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The attorney general of the District of Columbia has filed a lawsuit against Mark Zuckerberg, aiming to hold the Facebook co-founder personally liable for allowing the political consultancy Cambridge Analytica to gather the personal data of millions of Americans during the 2016 election season.
The lawsuit, filed in the capital by Attorney General Karl Racine of the District of Columbia, claims that Zuckerberg was actively involved in rules that allowed Cambridge Analytica to collect personal data on US voters without their consent in order to aid Donald Trump’s presidential campaign.
In a news release, Racine stated, “This extraordinary security breach exposed tens of millions of Americans’ personal information, and Mr. Zuckerberg’s policies enabled a multi-year attempt to deceive consumers about the magnitude of Facebook’s illegal conduct.”
“This case is not only justified, but also vital, since it sends a message that corporate leaders, especially CEOs, will be held accountable.”
Meta remained silent about the subject.
Racine has already sued Facebook’s parent corporation, Meta, under the Consumer Protection Procedures Act of the District of Columbia. Individuals are held liable for infractions if they were aware of them at the time.
The lawsuit against Zuckerberg is based on tens of thousands of documents, including depositions from employees and whistleblowers, gathered as part of the company’s protracted legal battle with Meta.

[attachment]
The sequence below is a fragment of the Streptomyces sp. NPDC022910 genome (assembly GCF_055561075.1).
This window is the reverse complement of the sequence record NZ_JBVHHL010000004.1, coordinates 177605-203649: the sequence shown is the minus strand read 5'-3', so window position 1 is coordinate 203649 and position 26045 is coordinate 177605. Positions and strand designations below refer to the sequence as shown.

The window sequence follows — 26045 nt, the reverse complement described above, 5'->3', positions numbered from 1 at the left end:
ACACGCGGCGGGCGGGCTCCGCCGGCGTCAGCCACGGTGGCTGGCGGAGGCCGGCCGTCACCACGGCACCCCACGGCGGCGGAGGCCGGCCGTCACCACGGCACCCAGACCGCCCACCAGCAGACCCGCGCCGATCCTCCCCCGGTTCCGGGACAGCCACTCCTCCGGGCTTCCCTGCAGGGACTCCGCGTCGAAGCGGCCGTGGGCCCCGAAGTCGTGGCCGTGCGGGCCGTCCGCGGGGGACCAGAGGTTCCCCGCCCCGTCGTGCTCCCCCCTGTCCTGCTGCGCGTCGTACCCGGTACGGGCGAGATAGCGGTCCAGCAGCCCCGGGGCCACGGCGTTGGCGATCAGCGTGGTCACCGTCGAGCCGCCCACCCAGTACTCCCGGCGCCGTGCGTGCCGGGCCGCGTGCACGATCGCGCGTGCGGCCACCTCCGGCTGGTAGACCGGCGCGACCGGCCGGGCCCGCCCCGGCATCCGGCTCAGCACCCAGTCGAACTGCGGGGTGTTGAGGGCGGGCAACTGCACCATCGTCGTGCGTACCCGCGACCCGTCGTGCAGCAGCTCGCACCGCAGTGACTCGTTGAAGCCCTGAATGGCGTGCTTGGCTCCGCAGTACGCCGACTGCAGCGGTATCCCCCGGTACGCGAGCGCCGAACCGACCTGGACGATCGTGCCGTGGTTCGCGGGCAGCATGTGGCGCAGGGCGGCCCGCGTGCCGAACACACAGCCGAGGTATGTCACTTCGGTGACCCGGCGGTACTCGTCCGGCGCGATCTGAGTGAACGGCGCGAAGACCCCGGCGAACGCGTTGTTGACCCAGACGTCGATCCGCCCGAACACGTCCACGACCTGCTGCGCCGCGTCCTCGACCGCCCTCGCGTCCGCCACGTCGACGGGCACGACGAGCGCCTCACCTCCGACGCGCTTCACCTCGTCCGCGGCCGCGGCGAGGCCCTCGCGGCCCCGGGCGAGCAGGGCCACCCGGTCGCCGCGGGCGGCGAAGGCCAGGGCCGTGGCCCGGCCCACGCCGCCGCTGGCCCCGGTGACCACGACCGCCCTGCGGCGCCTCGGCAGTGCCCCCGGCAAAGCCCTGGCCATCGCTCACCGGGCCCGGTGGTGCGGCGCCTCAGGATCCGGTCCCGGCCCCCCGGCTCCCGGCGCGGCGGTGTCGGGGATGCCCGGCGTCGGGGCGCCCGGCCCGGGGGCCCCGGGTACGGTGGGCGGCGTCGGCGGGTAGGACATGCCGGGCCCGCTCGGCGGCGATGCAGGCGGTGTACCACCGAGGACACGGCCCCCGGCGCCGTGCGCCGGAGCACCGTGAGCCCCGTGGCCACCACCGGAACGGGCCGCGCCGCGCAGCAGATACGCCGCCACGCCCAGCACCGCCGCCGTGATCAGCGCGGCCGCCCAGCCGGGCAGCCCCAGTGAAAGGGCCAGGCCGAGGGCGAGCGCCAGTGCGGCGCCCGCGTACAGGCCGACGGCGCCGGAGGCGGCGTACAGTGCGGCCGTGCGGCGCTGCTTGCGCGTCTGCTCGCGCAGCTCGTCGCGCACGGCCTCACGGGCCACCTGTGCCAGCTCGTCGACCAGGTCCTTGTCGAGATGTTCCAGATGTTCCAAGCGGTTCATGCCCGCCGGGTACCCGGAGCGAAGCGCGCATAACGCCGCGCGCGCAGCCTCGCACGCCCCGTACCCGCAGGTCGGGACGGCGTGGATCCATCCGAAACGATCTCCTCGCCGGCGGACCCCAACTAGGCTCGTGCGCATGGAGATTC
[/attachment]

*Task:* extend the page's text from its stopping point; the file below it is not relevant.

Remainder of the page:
“Since initiating our groundbreaking action against Facebook, my office has fought tooth and nail against the company’s typical efforts to withhold documents and impede our lawsuit. “We’re sticking with it and have followed the facts all the way to Mr. Zuckerberg,” Racine added.
The Cambridge Analytica issue, according to Racine, was caused by Zuckerberg’s eagerness to open up Facebook to third-party developers.
According to the lawsuit, Zuckerberg was aware of the potential for data leaks as a result of the plan. According to the lawsuit, Zuckerberg wrote in an email on state leaks that “there is clear risk on the advertising side.”
According to the lawsuit, Zuckerberg has been the chairman of Facebook’s board of directors since 2012 and controls around 60% of the voting shares.
“Evidence proved Mr. Zuckerberg was responsible for and had the clear authority to govern Facebook’s day-to-day operations at all periods relevant to the complaint,” Racine’s office said in a statement.
According to the Guardian, Cambridge Analytica, a firm hired by Trump’s 2016 presidential campaign, had access to the personal information of 50 million Facebook users. The data, according to the business, might be used to identify different sorts of voters and influence their voting decisions.
The Federal Trade Commission (FTC) penalized Facebook a record $5 billion in 2019 for violating consumers’ privacy. Critics of the fine said it did not go far enough to modify the company’s behavior, and that Zuckerberg should have been sued.
Suing company leaders in their personal capacity can be “tough,” according to Carl Tobias, Williams chair in law at the University of Richmond, and Racine failed in an attempt to sue Mark Zuckerberg earlier this year when the claim was submitted too late. “While this filing appears to be innovative, it may not be more effective than earlier attempts to sue CEOs and company leaders on a personal basis,” Tobias added.